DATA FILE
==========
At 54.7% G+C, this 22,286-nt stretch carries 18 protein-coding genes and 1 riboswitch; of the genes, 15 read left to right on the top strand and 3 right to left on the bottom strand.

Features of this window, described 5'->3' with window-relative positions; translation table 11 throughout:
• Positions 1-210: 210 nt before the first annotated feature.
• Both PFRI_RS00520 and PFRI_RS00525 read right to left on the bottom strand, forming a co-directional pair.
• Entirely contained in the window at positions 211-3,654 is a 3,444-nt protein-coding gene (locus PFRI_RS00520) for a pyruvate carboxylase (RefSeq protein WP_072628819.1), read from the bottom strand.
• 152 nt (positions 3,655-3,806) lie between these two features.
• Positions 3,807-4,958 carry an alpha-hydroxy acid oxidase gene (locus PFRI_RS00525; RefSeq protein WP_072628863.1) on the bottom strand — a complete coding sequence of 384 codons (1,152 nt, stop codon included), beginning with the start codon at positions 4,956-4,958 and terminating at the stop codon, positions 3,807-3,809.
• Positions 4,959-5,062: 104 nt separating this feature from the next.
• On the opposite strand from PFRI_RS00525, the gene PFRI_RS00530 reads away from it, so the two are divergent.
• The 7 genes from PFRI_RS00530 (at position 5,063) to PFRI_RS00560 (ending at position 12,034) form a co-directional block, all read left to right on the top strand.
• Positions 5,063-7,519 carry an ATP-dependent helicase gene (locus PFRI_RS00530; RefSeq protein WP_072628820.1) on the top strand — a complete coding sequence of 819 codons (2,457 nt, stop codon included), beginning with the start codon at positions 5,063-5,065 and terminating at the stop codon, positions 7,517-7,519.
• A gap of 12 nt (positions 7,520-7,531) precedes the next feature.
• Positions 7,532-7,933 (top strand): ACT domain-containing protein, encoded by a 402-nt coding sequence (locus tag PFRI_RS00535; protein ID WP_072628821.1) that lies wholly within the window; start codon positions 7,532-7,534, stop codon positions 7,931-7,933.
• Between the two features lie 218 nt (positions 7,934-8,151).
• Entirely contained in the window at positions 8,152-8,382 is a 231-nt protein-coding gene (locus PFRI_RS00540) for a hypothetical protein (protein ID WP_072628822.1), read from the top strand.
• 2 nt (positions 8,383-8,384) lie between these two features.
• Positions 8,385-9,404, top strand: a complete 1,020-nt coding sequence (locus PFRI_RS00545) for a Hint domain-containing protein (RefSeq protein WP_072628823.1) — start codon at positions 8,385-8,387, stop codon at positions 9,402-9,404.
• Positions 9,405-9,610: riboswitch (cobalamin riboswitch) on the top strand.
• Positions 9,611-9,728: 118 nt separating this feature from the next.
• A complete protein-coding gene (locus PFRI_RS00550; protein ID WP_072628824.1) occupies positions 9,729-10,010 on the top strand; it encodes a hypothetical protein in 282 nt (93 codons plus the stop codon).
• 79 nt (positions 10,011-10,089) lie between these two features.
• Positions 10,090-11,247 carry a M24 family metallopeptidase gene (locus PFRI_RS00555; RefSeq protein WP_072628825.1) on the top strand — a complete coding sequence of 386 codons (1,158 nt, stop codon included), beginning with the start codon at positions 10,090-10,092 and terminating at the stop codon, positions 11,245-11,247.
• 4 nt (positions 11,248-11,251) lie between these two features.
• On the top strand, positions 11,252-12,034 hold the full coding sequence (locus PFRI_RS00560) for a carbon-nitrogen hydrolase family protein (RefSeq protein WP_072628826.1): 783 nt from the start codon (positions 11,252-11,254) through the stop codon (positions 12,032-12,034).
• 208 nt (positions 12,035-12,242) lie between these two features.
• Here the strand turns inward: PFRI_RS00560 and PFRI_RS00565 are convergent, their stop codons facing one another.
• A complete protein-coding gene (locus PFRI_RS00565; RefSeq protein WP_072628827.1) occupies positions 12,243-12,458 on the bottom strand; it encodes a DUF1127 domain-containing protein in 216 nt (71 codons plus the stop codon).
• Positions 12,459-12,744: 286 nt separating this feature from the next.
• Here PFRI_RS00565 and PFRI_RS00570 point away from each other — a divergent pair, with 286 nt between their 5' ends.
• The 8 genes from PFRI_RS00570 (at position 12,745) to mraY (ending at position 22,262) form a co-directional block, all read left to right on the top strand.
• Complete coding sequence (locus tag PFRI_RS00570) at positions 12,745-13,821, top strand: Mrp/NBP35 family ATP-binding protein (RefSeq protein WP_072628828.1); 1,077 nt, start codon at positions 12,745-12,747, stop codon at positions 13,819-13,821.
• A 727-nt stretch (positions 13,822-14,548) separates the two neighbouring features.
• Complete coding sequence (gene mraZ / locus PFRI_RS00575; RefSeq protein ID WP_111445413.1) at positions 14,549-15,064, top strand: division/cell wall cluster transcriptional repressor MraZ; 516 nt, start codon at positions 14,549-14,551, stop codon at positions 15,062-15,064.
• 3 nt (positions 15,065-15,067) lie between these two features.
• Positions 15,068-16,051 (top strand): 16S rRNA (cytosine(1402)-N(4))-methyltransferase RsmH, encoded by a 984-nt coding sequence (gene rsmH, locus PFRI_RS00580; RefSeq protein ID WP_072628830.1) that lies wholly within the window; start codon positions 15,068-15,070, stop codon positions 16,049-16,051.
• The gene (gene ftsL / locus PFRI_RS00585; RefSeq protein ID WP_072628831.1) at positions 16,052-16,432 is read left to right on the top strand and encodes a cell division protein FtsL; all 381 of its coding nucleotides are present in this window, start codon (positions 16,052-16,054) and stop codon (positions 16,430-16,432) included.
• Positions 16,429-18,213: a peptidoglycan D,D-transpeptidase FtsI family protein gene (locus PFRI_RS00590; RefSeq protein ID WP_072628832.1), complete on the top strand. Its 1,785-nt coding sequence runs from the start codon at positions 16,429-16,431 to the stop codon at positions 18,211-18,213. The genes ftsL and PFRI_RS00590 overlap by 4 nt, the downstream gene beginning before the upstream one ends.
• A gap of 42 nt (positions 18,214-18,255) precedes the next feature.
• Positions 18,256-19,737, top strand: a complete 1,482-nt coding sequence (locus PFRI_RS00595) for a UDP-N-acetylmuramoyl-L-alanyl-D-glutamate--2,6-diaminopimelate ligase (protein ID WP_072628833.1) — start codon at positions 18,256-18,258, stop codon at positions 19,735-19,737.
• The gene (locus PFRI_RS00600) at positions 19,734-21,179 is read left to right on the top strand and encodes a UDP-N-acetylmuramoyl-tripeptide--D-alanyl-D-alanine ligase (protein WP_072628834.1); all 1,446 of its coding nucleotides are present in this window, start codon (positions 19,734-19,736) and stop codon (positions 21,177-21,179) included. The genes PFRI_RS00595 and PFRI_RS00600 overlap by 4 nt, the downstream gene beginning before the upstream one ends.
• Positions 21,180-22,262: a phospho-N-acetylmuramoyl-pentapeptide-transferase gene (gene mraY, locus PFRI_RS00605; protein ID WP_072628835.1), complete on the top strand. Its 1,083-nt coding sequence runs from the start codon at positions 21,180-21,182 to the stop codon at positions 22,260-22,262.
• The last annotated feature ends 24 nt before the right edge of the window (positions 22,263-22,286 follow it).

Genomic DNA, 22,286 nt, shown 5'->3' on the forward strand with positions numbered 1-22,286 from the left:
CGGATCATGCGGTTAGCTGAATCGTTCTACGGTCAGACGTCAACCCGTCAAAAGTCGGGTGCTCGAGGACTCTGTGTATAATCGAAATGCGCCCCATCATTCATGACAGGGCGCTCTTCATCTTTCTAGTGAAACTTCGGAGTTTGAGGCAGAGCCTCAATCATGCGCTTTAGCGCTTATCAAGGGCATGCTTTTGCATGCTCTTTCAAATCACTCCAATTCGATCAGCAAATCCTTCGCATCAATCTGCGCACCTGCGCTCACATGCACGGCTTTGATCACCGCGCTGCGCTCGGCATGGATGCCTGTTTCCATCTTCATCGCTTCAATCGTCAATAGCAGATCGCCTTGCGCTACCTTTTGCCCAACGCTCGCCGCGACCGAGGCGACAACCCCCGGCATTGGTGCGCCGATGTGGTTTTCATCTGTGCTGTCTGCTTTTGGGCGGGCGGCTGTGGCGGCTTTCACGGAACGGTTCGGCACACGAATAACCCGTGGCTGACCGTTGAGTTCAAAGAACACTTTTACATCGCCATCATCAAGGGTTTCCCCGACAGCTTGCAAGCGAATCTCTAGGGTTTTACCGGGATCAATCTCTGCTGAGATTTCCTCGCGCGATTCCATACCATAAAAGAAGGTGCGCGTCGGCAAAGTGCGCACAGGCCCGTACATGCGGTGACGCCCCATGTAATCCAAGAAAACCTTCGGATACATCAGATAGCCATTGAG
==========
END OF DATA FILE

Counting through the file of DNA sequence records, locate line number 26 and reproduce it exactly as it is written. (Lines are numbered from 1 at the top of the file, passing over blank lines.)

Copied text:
• Here the strand turns inward: PFRI_RS00560 and PFRI_RS00565 are convergent, their stop codons facing one another.